Medication for Gum Disease
There are instances where medication can be provided as a supplement to surgery or as a standalone treatment for gum disease. The function of these medications is to fight against the buildup of plaque by eliminating the bacteria that allow for plaque to arise.
- Antibiotics – Minocycline, doxycycline, and tetracycline are all antibiotics that have been known to treat different forms of gum disease. These are typically given over a period of one month to help fight against the bacteria in the mouth. From there, proper care is needed to sustain long-term oral health.
- Chlorhexidine – This is a prescription-only chemical found in mouthwashes (or in some cases as a slow-release gel), that is used to rinse out the mouth. This helps control and reduce plaque, gingivitis, and periodontal pockets.
Preventing Gum Disease
Once you know what gum disease is, you also understand how to prevent it. Because receding gum lines are irreversible, the best way to fight against gum disease is to prevent the proliferation of bacteria and the buildup of dental plaque. To do this, you need to use proper hygiene techniques and equipment.
Proper Oral Healthcare
Most people believe that brushing your teeth twice a day is enough to prevent gum disease. But brushing only takes care of the outer surfaces of the teeth. That’s why, for proper oral healthcare, you need to do all the following:
- Brushing – Brushing removes most of the bacteria and food particles from your teeth.
- Flossing – Flossing removes the bacteria collecting in hard to reach crevices between teeth.
- Massaging – Massaging the gums stimulates blood flow and breaks up biofilms developing on the gums.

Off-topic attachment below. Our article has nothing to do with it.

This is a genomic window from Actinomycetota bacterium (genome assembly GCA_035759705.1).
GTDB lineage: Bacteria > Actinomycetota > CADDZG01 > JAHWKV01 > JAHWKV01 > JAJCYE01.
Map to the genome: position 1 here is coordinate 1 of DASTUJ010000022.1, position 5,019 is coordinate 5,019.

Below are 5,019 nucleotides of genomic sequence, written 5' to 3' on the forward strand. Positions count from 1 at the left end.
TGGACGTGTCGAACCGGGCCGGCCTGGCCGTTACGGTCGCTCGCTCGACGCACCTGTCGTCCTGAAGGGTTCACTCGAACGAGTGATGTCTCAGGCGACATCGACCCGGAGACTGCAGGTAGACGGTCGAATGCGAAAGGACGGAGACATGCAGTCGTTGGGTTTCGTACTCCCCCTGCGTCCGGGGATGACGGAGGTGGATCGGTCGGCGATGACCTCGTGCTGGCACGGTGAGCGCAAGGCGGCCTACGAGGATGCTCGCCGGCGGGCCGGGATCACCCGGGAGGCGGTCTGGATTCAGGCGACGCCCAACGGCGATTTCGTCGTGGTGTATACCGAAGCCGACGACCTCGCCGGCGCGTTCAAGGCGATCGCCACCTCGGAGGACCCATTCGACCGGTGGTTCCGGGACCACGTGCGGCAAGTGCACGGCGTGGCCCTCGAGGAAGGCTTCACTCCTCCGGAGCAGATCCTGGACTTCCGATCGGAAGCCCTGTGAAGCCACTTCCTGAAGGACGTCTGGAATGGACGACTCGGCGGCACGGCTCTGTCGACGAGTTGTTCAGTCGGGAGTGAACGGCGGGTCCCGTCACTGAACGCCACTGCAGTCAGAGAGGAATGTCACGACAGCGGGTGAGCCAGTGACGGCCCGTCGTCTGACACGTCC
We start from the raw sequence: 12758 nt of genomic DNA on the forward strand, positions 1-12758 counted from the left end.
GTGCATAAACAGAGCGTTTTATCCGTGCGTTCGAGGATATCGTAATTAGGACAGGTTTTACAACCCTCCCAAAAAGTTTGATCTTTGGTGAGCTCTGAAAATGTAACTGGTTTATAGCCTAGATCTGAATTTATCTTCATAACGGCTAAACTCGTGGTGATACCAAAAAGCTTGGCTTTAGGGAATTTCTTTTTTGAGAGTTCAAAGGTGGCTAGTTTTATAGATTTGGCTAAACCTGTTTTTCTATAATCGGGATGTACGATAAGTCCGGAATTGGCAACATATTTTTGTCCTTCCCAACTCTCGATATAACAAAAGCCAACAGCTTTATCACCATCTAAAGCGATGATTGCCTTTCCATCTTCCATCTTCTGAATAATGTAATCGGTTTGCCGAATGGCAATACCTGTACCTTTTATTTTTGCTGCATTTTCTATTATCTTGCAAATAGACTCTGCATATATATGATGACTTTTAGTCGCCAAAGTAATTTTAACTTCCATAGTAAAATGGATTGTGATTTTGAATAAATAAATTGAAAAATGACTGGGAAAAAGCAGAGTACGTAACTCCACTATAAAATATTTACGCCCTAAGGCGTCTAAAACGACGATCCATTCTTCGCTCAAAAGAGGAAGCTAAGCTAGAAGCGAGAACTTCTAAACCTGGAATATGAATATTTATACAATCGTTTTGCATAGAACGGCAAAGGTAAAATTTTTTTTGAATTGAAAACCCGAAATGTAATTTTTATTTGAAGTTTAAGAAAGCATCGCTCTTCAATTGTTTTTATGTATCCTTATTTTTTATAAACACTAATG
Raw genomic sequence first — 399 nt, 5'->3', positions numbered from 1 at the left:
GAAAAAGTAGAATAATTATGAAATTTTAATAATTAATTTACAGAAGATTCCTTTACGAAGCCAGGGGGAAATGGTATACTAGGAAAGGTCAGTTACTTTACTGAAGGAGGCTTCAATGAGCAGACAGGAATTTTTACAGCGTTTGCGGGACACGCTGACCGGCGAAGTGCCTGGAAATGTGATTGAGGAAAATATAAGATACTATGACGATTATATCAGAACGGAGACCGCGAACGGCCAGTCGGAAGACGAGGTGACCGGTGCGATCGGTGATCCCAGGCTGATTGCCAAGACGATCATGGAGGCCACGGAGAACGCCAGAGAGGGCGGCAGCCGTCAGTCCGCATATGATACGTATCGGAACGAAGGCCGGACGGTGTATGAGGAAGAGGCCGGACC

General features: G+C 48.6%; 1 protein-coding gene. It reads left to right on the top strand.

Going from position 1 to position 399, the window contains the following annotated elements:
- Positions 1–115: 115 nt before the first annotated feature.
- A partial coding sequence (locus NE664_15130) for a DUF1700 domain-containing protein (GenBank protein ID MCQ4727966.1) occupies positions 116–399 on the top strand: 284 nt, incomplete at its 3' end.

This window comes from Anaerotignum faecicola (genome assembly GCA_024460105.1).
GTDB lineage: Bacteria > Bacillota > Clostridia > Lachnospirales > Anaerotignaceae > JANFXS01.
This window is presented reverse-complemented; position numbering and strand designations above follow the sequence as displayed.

These can be greatly improved with the use of oral hygiene tools made to fight bacteria and gum disease.
- Mouthwash – Swishing mouthwash for 30-60 seconds will allow for anti-bacterial liquid to kill bacteria along the tongue, cheek, and any other hard to clean areas of the mouth.
- Water-powered flossers – By using a gentle stream of water to clear teeth and gums of food particles, you’re able to effectively floss your teeth and massage your gums without having to deal with string floss.
Is Gum Disease Common?
According to the National Health and Nutrition Examination Survey, more than 8% of adults ages 20 to 64 are afflicted by periodontal disease.2 On top of that, 5% suffer from advanced periodontal disease. Knowing both what is gum disease and how to prevent it will help you to avoid being included in these statistics.
If you want to prevent gum disease, consider using tooth flossers and water picks to eliminate food particles and bacteria in hard to reach areas. If you don’t want to make a mess in your bathroom, consider ToothShower, a water flosser that lives in your shower.
1) NCBI. Smoking and Periodontal Disease. https://www.ncbi.nlm.nih.gov/pmc/articles/PMC3633395/
2) NIDCR. Periodontal Disease in Adults (Age 20 to 64). https://www.nidcr.nih.gov/research/data-statistics/periodontal-disease/adults